Essential Handgun Skills - Training -

Essential Handgun Skills

Move fast, shoot accurately, scan 360 & communicate



Jeff Chudwin | From the March 2010 Issue Monday, March 1, 2010

The handguns we carry are not ornamental. For us, the handgun is a tool to be used when we are faced with the actions of the most dangerous criminals. Every officer must be competent under extreme stress. In truth, the majority of officers haven’t mastered the most basic skills that will make them effective shooters and fighters.

Many departments have no training system, only a requirement that officers “qualify.” Qualification may be as simple as firing 30–50 rounds standing still, in full light, in front of an unmoving piece of paper, with no induced stress, no verbalization and no realistic time limitations. Question: What are these officers qualified for? To fight the next piece of paper they encounter?

This isn’t what a street fight is like. What we’re doing is confusing a most basic level of mechanical firearms use with the most advanced physical demands of an armed confrontation. There’s no equivalence, and those who hold to this standard do so in the hope that it “won’t happen here.” But it can and will.

Example: In the 1970s, a WWII Pacific Campaign vet who was a police lieutenant in a town near me—let’s call him Jack—stood in line at a grocery store counter off duty. Suddenly an armed robber shoved a .38 snub revolver into his side and took Jack hostage. Jack pushed the robber away as he drew his Model 39 S&W 9 mm. The offender fired all five rounds at the cop at arm’s length. None of the rounds struck Jack, who returned multiple rounds—all hits—and killed the gunman. Jack was a man of great experience and knowledge earned in fierce combat.

This isn’t an isolated example. Numerous gunfights have been re­ported in which handguns are emptied—by officers and bad guys—at very short distances with no hits. Why? Because of the lack of movement, stress, low light and unrealistic training.

Need to Train
Doing our firearms training for agencies in the Chicago area, we work with our state-supported law enforcement training group MTU #3/North East Multi Regional Training. In recent years, we have combined Henk Iverson’s Strike Tactical Level 1 advanced pistol skills course ( with our basic shooting skills class. Iverson has led the way for us in defining the reality of armed confrontation. His knowledge and experience have stripped our discussion down to, “Would you really do that in a fight?” If so, prove it. Don’t tell me; show me.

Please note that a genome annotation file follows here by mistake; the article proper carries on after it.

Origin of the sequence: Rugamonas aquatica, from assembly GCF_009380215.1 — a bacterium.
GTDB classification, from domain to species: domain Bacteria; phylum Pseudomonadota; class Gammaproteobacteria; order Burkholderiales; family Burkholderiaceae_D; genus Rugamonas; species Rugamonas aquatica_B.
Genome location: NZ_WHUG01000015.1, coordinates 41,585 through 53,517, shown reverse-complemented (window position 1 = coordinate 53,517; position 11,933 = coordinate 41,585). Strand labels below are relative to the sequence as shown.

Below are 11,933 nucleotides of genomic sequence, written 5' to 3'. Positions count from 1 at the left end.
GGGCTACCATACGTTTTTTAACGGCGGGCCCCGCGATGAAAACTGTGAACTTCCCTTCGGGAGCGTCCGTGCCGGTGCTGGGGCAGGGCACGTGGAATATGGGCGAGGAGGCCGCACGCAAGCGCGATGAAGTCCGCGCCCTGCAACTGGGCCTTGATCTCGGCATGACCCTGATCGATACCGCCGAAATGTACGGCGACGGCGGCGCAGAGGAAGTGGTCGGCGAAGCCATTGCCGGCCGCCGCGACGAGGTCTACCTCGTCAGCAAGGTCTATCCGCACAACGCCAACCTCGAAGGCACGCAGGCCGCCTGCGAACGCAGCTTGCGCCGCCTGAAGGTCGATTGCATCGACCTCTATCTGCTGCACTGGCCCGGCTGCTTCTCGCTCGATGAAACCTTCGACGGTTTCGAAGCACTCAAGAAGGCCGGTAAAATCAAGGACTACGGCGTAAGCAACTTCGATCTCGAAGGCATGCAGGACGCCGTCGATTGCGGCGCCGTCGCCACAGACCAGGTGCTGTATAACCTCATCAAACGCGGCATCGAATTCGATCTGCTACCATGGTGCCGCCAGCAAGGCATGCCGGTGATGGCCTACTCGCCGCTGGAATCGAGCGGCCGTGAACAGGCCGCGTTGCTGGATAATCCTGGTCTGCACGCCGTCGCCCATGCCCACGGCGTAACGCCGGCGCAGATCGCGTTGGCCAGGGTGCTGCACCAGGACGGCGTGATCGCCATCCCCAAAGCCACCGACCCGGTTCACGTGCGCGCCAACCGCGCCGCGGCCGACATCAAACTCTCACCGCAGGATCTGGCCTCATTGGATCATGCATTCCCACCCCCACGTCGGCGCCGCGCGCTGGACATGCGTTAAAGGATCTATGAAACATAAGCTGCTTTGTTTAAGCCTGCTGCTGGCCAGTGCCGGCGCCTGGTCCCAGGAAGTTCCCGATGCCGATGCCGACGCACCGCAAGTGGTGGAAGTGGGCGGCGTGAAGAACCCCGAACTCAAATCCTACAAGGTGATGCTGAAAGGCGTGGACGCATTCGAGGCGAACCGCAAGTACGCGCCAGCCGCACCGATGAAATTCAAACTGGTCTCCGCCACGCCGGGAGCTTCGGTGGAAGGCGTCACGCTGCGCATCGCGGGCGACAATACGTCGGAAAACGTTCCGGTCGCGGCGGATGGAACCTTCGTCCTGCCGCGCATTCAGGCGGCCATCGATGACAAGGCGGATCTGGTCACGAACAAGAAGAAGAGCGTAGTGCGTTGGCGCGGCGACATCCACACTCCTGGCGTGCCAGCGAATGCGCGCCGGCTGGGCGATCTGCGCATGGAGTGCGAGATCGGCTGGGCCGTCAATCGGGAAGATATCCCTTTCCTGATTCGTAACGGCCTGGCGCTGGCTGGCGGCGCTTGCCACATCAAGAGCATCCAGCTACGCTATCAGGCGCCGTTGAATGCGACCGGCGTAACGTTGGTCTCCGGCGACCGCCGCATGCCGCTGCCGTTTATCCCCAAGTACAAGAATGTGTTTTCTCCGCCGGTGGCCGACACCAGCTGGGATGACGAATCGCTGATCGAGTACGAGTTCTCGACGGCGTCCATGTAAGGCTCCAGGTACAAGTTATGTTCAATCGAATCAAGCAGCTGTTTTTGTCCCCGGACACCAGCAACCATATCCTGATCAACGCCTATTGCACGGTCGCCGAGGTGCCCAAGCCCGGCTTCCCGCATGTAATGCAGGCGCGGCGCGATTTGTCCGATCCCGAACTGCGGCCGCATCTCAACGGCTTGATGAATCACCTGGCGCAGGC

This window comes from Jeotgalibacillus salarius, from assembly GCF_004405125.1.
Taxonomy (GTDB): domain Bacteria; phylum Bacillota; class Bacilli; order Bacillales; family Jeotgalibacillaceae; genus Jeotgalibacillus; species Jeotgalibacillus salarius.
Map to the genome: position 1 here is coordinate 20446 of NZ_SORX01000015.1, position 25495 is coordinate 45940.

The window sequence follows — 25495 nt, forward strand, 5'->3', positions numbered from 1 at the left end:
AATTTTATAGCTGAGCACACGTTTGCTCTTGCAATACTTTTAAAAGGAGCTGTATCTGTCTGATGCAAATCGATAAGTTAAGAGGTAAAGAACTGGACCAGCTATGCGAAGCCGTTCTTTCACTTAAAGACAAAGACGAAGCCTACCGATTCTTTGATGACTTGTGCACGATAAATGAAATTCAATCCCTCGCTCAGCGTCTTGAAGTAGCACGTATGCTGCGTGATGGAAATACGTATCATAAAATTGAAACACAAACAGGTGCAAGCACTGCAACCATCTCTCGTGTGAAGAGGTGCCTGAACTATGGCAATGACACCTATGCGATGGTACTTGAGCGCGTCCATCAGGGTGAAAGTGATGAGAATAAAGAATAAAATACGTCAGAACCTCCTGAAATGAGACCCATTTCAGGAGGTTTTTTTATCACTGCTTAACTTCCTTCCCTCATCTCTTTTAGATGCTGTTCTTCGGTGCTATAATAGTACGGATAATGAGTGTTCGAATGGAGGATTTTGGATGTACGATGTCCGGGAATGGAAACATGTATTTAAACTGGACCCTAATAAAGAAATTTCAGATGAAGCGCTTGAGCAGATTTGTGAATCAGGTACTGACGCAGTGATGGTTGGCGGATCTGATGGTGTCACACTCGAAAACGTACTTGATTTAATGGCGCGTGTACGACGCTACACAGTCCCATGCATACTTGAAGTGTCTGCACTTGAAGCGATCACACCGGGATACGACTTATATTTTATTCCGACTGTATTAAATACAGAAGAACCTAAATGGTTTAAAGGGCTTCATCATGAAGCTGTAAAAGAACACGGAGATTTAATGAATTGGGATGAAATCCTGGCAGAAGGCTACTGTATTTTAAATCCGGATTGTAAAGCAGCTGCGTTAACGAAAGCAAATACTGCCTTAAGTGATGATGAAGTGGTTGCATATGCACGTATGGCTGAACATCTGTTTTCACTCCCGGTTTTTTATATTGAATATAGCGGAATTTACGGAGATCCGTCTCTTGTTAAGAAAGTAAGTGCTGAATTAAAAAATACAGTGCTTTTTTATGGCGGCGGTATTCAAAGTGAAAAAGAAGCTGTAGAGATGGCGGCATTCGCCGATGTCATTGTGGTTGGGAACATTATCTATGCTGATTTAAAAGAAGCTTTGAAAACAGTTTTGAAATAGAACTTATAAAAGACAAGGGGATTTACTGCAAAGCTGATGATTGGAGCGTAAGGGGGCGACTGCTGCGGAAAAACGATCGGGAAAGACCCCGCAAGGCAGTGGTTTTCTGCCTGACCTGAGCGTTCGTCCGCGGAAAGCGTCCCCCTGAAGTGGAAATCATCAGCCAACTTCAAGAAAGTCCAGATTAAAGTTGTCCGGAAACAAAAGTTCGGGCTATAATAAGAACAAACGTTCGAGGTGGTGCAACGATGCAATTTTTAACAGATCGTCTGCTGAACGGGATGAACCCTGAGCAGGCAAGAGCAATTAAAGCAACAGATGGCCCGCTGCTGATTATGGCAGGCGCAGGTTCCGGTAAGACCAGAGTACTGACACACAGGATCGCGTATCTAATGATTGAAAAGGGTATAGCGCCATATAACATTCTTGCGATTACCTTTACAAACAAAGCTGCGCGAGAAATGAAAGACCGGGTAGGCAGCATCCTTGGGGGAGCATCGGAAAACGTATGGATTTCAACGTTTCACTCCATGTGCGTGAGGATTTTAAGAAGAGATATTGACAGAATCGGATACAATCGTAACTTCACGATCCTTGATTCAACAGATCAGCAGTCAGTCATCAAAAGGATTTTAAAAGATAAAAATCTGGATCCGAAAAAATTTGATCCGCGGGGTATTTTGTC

What do we do? Day one, we start with an explanation of what police officers face during violent incidents. Many officers have no experience with violence and haven’t been in a fight of any type. It’s essential that we instill in every officer the will to overcome and win in any fight.

But we also caution that a time will come when you can’t prevail with what you face; fast, purposeful movement out of the line of the threat or the area of danger is essential. When I ask officers how they feel about the word retreat, universally, they say it’s synonymous with weakness or cowardice. Yet retreat may be exactly what will save their lives. So we change the word retreat to “advance in another direction at a high rate of speed.” When I ask if that’s OK, they smile and say that makes sense.

We then ask about physical skills and body dynamics: “What’s the stance in a gunfight?” A free-flowing discussion follows to illustrate that there’s no classic stance, because fights involve movement. Example: Iverson opens his folding knife and extends the tip of the blade forward. For safety purposes, he then closes the blade but keeps his arm and knife handle extended. A student officer stands directly in line of Iverson’s arm as Iverson moves forward in a simulated attack. He asks: “Would you stand where you are as the knife closes on you?” “No way!” says the officer, as they move laterally off the line of attack. Then, asks Iverson, “Why would you stand unmoving in the path of a bullet?” Answer: Officers haven’t been trained to move. They are forced to remain within the shooting booth on the range for “safety purposes.”

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Jeff ChudwinJeff Chudwin is the 2009 Law Officer Trainer of the Year, serves as chief of police for the Village of Olympia Fields, Ill.


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